Part-time workers saw substantial coverage gains from the ACA

Part-time workers saw their uninsured rates decline twice as much as full-time workers did following the implementation of the Affordable Care Act (ACA).

Enrollment in Medicaid or Marketplace insurance plans drove a decrease of around 12 percentage points in uninsured rates among part-time employees between 2013 and 2015, according to a study published in the October issue of Health Affairs. For full-time employees during the same period, uninsured rates declined just six percentage points.

The ACA’s focus on improving insurance coverage for lower-income individuals suggested that the legislation’s implementation would provide a net benefit for part-time workers, according to study co-author Terceira Berdahl, a social science analyst in the Division of Research and Modeling Center for Financing, Access, and Cost Trends at the Agency for Healthcare Research and Quality (AHRQ).

“We just weren’t sure how it would impact the overall gap between full-time and part-time workers," Berdahl told FierceHealthcare. "[It's] really important to study because we don’t really expect those things to be getting better over time, and in fact, they kind of did after the ACA.”

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While the ACA narrowed the gap, the study found that full-time employees are still roughly twice as likely to have insurance as part-time workers.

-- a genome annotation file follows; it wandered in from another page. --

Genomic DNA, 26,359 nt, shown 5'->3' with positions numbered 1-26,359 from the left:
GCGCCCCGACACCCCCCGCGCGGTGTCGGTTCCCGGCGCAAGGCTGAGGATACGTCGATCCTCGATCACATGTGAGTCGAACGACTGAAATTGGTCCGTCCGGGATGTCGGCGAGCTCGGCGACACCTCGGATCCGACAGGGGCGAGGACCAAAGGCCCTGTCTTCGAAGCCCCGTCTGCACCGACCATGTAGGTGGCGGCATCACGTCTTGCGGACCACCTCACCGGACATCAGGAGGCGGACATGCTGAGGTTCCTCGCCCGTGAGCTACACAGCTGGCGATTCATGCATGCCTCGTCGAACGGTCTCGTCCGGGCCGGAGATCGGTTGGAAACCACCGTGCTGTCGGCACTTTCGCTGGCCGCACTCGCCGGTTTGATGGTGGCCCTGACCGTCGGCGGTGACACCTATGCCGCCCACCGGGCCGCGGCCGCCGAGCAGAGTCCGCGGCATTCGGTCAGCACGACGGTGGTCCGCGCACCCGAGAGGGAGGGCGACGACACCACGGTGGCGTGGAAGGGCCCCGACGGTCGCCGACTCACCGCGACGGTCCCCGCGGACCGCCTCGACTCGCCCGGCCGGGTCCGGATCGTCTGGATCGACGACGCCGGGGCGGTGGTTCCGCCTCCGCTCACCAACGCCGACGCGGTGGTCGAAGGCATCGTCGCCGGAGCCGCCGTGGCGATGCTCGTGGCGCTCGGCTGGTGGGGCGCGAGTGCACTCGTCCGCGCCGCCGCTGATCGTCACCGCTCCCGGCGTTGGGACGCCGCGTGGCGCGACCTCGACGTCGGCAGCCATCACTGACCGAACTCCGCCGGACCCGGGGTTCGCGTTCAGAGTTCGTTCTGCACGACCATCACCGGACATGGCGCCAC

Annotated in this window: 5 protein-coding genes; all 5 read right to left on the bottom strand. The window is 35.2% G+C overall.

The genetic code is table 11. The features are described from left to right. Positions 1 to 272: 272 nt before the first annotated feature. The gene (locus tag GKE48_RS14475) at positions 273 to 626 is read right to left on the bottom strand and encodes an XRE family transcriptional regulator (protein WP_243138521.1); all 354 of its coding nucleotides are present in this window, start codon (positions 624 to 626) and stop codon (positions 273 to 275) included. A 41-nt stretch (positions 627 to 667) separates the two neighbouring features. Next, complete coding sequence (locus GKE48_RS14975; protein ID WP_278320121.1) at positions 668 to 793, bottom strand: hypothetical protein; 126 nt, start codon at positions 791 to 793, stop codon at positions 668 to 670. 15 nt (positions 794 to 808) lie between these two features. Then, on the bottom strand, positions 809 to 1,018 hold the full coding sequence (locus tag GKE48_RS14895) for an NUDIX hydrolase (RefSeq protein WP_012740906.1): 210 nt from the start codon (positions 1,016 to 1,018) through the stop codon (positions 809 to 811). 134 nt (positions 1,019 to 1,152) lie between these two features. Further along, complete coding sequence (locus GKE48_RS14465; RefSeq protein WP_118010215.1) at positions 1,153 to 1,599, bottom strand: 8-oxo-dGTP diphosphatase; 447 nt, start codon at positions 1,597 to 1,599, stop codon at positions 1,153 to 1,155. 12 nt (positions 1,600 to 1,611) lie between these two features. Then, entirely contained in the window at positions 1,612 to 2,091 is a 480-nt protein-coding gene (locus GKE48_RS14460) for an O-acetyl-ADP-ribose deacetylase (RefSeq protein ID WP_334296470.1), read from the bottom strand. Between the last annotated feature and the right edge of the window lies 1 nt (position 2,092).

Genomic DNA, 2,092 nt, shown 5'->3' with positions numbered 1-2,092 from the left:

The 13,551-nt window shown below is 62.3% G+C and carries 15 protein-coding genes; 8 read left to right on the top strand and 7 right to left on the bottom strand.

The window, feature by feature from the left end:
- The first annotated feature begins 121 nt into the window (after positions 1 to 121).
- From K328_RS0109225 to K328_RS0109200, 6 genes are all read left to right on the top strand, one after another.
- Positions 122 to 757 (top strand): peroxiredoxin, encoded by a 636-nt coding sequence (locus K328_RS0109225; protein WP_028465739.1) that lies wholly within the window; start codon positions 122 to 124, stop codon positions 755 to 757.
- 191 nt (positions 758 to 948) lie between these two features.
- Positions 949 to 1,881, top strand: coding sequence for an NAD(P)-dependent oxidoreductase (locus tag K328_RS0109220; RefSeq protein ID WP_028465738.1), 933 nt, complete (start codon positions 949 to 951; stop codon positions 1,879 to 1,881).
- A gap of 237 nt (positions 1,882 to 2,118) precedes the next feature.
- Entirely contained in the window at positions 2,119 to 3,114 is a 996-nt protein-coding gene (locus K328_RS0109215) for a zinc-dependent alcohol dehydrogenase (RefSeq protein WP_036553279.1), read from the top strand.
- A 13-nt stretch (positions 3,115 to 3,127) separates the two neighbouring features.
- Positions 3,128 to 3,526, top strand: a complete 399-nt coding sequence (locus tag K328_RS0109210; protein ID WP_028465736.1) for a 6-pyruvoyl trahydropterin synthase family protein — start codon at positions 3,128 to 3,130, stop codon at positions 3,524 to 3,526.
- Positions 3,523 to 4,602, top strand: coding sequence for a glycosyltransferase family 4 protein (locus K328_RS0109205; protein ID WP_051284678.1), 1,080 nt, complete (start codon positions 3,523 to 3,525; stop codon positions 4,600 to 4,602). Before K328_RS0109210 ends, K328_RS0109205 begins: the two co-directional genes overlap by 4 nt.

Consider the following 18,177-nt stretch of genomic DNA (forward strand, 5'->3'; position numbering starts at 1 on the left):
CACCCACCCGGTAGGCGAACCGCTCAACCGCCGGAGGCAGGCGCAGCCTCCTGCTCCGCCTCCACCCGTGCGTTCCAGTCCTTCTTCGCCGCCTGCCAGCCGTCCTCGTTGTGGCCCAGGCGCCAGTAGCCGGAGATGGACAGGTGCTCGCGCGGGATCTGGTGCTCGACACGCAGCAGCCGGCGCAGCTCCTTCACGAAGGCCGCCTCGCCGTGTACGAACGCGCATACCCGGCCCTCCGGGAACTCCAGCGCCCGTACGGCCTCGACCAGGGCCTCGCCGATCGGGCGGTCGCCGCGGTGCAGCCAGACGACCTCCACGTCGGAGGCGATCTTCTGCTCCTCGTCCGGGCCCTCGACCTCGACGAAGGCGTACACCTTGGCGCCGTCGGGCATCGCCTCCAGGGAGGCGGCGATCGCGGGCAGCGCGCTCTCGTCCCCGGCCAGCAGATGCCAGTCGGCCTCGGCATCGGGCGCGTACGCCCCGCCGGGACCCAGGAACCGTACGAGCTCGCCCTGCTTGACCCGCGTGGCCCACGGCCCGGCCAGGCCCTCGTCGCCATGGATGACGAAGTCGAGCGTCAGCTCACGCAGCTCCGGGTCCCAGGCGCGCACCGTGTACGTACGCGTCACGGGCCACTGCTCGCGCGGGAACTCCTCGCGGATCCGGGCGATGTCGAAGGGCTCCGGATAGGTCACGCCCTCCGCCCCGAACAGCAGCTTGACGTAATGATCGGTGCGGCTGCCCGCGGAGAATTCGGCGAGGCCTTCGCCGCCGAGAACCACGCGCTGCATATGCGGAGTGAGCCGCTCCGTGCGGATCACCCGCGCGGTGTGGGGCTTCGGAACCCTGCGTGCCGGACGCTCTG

"[The ACA] targets people without employer-sponsored insurance offers, and it’s very well known that part-time workers are less likely to get such offers,” said co-author Asako Moriya, an economist in the Division of Research and Modeling Center for Financing, Access and Cost Trends at AHRQ.

Part-time workers in Medicaid expansion states also appeared to take advantage of the program's new coverage opportunities. The study found that the majority of care gains among part-time employees came from Marketplace plans in states that did not opt to expand the Medicaid program.

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In Medicaid expansion states, there was a marked decrease in the number of part-time employees taking employer-sponsored insurance where it was offered. That change suggests insurers did not move to limit part-time employees’ eligibility for coverage but rather that part-time employees opted for Medicaid coverage instead.

Seeing the magnitude of the impact on part-time workers can form the basis of future policymaking, says Berdahl. She pointed out that the ACA implementation has provided a huge amount of data for researchers to slice and dice to tease out trends and identify effective interventions.

For example, the study points to the controversial employer mandate, implemented outside the study period, as a logical place to see what effect, if any, it may have had on the trends identified in the current study.

“We’re certainly planning on continuing our work in this area, because we do think that work hours was one of these dimensions of work and employment status that hadn’t had as much attention, even though it seems sort of obvious,” she said.